Jane Jacobs, an urban activist and thinker, wrote The Death and Life of Great American Cities in 1961. In an era when the norm was homogeneity, planned suburbia, freeways and malls, she made a plea for walkable cities, intensification, diversity, organic development thriving on the street scene and the local neighbourhood.
An American who had lived for decades in Greenwich Village, New York, Jacobs moved to the Annex area of Toronto in 1968. This is a neighbourhood of big old houses, some single family, many with flats and apartments, mixed with small apartment buildings, on tree-lined streets and with some lovely small parks. The Annex is bounded by busy commercial streets and bisected by Spadina Avenue which runs south from the escarpment below Casa Loma. When Ontario proposed to run the Spadina Expressway south from Eglinton through the ravines, the plan would have had the expressway cut right through the Annex to end west of the University of Toronto. A “Stop Spadina” movement, led by Jane Jacobs, among others, galvanized the City of Toronto. When the Ontario Municipal Board ruled that the expressway should continue south of Eglinton, the City and its citizens’ committee appealed to the provincial cabinet. On June 3, 1971, Premier Bill Davis announced that the expressway would stop at Eglinton. To ensure that the expressway would never be constructed further south, he conveyed a strip of land crossing the route on the south side of Eglinton to the City of Toronto. The preservation and vitality of the neighbourhoods in the core of the city to the south is credited to the wisdom of this decision.
When Jane Jacobs died in 2006, her admirers initiated what they called Jane’s Walks to celebrate her legacy. The idea was to encourage local people to organize and lead walks in their own areas, so that they could share their knowledge and enthusiasm with their neighbours. Walks focus on whatever strikes the fancy of the volunteer leaders. They are free, benefit from the resources available from the Jane’s Walk organization, and are generally held the first weekend of May which coincides with Jane Jacobs’ birthday. In 2007, volunteers organized 27 Jane’s Walks in the City of Toronto. In 2013, there were over 600 walks in 100 cities in 22 countries worldwide. The Jane’s Walk Toronto website describes each of the 139 walks offered in Toronto this past weekend.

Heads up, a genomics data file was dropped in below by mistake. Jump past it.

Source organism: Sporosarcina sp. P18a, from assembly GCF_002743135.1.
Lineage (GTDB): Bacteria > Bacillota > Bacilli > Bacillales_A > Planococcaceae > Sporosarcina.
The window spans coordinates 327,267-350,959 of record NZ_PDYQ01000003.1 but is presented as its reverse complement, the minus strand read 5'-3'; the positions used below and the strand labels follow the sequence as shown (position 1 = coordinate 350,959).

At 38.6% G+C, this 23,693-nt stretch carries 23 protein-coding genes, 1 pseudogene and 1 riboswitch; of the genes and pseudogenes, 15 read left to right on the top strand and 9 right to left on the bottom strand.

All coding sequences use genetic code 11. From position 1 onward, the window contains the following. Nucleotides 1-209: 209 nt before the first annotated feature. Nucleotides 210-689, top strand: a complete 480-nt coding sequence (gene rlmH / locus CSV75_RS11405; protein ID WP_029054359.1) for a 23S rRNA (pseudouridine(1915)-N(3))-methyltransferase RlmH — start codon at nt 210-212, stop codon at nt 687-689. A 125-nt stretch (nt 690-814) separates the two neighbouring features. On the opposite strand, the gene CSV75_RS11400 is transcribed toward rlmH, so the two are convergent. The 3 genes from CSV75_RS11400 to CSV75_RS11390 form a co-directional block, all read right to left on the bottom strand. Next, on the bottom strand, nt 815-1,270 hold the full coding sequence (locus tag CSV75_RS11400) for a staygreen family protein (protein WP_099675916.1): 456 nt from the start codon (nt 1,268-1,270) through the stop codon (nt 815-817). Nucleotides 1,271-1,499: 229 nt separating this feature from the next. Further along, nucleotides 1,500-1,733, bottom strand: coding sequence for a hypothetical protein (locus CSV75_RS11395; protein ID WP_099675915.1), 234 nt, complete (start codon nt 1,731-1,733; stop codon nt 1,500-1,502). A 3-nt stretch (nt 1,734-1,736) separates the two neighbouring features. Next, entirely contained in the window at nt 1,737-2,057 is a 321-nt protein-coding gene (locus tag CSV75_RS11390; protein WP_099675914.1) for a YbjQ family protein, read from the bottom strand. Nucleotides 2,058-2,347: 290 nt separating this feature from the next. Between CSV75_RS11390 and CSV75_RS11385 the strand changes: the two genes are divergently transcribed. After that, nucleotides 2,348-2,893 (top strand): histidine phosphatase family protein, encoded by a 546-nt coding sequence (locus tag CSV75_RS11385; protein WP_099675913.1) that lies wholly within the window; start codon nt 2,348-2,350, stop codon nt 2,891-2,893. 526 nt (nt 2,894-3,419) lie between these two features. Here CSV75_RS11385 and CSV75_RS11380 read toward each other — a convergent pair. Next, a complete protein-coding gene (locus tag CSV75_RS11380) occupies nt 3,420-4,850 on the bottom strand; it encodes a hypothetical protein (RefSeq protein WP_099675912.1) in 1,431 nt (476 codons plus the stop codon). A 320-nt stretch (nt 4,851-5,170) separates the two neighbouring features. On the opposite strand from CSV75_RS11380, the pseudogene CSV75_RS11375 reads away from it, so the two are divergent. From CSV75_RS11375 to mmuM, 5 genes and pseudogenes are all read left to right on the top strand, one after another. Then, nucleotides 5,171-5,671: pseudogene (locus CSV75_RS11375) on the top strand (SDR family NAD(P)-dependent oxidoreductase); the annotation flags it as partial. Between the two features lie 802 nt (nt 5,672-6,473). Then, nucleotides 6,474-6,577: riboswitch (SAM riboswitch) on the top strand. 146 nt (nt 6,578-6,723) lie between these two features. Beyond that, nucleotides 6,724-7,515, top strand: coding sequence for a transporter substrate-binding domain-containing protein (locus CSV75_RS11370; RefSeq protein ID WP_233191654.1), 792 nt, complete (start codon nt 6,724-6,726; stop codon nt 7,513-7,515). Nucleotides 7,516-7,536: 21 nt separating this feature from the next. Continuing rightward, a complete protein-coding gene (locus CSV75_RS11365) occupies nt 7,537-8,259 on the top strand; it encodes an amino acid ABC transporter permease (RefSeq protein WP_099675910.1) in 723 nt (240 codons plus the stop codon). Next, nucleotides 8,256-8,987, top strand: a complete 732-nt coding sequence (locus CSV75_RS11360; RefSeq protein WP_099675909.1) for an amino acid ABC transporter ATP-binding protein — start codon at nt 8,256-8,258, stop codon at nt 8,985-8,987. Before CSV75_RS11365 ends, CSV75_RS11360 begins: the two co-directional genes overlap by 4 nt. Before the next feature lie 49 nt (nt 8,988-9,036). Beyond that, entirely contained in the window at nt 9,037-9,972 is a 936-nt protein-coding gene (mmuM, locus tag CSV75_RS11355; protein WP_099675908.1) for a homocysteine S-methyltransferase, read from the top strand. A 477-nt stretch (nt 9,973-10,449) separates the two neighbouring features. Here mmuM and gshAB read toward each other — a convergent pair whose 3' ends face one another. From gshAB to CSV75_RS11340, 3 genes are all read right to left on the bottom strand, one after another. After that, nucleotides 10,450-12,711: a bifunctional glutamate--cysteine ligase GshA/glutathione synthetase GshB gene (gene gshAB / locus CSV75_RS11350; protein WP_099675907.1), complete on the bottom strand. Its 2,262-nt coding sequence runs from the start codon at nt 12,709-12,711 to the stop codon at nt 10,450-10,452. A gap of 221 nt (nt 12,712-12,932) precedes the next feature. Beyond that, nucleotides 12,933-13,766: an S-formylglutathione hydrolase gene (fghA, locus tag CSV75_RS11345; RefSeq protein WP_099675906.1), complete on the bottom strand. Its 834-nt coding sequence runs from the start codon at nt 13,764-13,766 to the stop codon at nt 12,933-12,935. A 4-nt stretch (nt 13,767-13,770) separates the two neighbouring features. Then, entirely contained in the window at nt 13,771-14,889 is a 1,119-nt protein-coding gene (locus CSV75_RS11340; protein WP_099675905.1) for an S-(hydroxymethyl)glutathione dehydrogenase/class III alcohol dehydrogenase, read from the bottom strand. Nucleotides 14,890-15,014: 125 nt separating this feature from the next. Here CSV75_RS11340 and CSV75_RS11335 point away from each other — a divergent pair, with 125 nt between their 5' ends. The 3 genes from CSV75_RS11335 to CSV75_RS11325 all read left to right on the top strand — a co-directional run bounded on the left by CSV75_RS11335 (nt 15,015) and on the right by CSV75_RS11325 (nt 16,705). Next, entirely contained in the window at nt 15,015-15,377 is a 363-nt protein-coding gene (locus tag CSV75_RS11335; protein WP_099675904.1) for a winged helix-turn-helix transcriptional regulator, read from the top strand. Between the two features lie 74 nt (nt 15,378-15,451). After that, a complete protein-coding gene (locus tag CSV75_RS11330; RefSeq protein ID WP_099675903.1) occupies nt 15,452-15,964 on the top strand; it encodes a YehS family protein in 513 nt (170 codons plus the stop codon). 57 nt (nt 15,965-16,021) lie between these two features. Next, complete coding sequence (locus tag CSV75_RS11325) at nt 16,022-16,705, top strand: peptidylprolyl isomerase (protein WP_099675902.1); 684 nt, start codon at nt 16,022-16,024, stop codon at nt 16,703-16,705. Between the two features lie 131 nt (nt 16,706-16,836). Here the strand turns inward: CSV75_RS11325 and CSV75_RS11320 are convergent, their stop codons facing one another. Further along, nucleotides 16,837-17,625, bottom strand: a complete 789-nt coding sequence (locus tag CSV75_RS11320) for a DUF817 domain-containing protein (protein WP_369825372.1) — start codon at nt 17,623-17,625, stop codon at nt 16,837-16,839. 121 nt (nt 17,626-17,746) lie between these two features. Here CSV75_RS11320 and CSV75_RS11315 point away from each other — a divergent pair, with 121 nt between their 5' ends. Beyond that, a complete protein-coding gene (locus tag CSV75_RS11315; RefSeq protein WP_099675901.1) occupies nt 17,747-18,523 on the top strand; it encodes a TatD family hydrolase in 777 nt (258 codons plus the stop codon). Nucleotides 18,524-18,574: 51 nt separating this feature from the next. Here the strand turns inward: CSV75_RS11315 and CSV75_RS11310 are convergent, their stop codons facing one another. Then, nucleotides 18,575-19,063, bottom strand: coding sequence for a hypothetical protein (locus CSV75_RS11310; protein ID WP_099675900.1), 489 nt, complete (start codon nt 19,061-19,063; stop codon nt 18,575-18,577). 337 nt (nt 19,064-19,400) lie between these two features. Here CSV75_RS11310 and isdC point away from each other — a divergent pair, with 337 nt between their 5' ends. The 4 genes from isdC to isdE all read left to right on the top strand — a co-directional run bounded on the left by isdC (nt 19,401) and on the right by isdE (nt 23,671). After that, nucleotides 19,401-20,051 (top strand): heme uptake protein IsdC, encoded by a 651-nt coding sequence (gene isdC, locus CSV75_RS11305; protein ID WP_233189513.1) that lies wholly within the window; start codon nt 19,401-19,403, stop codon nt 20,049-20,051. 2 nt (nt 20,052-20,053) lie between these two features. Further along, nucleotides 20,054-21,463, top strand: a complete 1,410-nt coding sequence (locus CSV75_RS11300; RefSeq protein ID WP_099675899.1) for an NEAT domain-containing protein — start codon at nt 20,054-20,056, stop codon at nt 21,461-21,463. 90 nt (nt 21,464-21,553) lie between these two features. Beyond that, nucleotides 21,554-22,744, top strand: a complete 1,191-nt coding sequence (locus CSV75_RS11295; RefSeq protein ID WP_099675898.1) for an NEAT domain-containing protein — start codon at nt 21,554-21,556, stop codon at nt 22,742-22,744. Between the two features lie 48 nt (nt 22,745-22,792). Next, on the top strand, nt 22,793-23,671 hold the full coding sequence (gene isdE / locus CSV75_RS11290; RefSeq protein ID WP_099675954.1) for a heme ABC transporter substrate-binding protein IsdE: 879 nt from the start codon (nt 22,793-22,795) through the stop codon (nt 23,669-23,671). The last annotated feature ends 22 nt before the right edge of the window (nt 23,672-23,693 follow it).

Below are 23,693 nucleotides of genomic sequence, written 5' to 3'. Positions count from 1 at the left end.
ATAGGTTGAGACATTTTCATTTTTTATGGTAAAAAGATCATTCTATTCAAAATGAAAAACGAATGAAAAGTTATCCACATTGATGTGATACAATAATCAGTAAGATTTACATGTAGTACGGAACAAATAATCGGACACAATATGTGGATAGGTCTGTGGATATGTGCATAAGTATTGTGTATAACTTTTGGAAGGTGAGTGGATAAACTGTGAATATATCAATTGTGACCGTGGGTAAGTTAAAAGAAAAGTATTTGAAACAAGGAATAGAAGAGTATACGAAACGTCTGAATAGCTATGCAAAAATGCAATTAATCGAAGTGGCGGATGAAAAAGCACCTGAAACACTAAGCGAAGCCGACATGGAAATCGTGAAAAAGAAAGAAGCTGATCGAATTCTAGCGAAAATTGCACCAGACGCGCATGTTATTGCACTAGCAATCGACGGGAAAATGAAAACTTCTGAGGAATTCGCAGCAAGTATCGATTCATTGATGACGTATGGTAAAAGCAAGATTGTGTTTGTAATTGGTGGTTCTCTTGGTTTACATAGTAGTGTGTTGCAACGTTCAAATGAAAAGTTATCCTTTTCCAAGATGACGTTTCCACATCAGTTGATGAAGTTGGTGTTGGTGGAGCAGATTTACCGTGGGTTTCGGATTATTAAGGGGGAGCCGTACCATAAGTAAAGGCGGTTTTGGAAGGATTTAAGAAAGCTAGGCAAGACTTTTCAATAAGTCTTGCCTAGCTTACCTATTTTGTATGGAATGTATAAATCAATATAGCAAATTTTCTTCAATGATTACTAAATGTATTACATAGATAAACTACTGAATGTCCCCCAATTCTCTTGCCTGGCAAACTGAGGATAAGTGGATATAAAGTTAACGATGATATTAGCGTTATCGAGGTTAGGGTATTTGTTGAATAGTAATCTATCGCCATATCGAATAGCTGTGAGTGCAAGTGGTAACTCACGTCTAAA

My first experience with a Jane’s Walk occurred Saturday evening when Lori Myers and members of the West End YMCA Walking Club organized a culinary tour of local multicultural restaurants. Some 35 people joined the walk, all eager to learn about diverse eating opportunities in our West End Toronto neighbourhood. We visited six different restaurants: the Bairrada Churrasqueira (Portuguese); the Depanneur, a unique “restaurant hub” offering a variety of cuisine from rotating chefs, cooking classes and club dinners; and Arabesque, a Middle Eastern lunch and afternoon spot, all on College Street. And then La Bella Managua (Nicaraguan); MexiTaco (Mexican); and Lalibela (Ethiopian) on Bloor Street. At each venue, the owner or chef met with the walkers at the doorstep, talked about how they came to establish their restaurants, described the menus, and, in a couple of cases, offered tastings. All these restaurants were new to me and seem well worth a future visit.
We also walked through Dufferin Grove Park, located opposite the Dufferin Mall, which is unique for its year-round farmer’s market, its community garden, and its community oven where volunteers cook pizza and bread for sale. Dufferin Grove is the prototype community park in Toronto, a model for activities organized and run by locals for the community at large. I have heard of Dufferin Grove for years and this was the first time I had ever visited it. It strikes me as ironic that I needed a Jane’s Walk to actually visit this most significant community asset.